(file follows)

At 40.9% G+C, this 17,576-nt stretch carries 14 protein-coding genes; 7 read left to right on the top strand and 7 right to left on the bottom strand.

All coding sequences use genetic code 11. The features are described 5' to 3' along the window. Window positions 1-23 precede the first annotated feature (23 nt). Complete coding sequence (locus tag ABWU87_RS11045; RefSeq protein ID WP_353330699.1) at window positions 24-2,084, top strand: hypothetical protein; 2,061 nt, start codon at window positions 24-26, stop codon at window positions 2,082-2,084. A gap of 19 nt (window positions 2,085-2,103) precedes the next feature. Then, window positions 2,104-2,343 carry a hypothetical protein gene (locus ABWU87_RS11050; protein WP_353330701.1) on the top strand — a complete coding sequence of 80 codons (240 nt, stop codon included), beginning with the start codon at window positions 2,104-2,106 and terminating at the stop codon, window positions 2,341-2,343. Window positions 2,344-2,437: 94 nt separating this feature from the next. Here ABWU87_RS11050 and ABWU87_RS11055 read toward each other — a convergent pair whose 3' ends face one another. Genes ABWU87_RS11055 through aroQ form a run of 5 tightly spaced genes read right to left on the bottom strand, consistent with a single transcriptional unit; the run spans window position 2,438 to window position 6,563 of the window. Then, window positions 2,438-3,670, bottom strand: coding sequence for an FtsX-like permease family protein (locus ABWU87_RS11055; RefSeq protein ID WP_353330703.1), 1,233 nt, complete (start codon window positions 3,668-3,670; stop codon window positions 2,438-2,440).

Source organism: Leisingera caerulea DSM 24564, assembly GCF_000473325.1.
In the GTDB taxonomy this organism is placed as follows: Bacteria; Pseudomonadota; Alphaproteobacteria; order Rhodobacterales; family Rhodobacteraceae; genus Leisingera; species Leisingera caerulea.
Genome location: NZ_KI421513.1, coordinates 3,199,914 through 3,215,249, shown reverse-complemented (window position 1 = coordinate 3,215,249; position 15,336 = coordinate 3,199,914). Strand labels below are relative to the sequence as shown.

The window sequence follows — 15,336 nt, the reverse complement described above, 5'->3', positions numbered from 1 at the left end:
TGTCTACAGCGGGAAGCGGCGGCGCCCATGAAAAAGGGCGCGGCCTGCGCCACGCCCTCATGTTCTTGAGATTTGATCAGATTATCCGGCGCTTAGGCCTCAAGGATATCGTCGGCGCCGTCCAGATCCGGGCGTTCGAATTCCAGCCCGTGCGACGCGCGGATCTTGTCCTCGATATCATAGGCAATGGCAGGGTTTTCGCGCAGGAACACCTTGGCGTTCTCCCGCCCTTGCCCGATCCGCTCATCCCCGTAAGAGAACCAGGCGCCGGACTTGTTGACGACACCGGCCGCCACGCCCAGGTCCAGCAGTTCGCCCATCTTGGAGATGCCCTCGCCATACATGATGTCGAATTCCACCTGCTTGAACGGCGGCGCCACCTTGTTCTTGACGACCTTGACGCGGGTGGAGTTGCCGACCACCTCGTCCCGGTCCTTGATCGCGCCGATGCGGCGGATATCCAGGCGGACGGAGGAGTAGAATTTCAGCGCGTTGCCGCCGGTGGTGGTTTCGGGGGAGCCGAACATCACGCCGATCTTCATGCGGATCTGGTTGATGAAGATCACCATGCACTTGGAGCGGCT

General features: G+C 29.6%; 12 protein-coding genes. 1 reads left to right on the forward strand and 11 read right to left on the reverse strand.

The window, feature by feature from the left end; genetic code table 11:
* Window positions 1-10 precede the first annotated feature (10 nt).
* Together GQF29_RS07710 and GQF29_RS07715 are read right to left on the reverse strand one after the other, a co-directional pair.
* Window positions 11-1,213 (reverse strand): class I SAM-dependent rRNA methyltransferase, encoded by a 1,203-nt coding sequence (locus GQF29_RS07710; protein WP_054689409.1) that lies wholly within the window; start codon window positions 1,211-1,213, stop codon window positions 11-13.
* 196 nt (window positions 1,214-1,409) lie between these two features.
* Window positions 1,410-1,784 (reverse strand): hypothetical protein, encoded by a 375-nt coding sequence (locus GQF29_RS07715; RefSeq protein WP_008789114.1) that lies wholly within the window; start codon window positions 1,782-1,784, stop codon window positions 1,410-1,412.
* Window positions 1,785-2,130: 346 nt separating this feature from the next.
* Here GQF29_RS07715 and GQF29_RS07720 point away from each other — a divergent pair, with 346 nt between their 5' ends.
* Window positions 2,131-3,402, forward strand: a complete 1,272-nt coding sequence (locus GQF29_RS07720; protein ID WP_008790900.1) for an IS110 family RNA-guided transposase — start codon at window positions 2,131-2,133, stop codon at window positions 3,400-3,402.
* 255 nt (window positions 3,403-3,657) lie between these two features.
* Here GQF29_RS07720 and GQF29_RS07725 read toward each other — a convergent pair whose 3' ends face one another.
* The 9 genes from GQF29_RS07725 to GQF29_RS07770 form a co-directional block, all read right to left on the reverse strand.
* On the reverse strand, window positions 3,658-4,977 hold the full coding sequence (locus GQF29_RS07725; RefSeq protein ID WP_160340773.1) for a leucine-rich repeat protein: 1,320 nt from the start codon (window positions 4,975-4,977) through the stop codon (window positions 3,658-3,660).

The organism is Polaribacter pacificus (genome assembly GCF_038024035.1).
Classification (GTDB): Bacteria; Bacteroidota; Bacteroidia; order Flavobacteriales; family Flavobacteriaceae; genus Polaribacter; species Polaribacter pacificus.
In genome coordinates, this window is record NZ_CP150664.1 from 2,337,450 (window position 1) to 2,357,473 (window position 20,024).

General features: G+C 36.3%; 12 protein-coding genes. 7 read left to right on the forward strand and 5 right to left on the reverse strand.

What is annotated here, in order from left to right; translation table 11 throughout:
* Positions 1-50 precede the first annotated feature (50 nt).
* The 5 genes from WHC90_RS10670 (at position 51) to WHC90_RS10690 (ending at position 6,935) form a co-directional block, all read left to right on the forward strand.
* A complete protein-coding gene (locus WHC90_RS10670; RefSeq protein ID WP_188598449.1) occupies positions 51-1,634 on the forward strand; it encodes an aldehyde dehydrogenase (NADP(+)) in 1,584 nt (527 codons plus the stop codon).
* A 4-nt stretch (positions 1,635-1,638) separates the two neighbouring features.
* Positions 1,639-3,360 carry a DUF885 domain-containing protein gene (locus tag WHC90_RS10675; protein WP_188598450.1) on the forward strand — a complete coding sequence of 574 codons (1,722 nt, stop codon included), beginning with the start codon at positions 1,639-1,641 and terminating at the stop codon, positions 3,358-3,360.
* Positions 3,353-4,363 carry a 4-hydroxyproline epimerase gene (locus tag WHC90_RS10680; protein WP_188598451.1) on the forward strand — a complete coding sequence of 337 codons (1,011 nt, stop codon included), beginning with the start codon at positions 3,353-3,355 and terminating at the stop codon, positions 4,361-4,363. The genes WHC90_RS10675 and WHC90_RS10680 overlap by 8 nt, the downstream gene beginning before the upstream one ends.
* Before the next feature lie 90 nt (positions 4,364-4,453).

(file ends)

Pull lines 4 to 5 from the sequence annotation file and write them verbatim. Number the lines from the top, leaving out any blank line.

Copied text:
In the GTDB taxonomy this organism is placed as follows: Bacteria; Pseudomonadota; Alphaproteobacteria; order Rhodobacterales; family Rhodobacteraceae; genus Leisingera; species Leisingera caerulea.
Genome location: NZ_KI421513.1, coordinates 3,199,914 through 3,215,249, shown reverse-complemented (window position 1 = coordinate 3,215,249; position 15,336 = coordinate 3,199,914). Strand labels below are relative to the sequence as shown.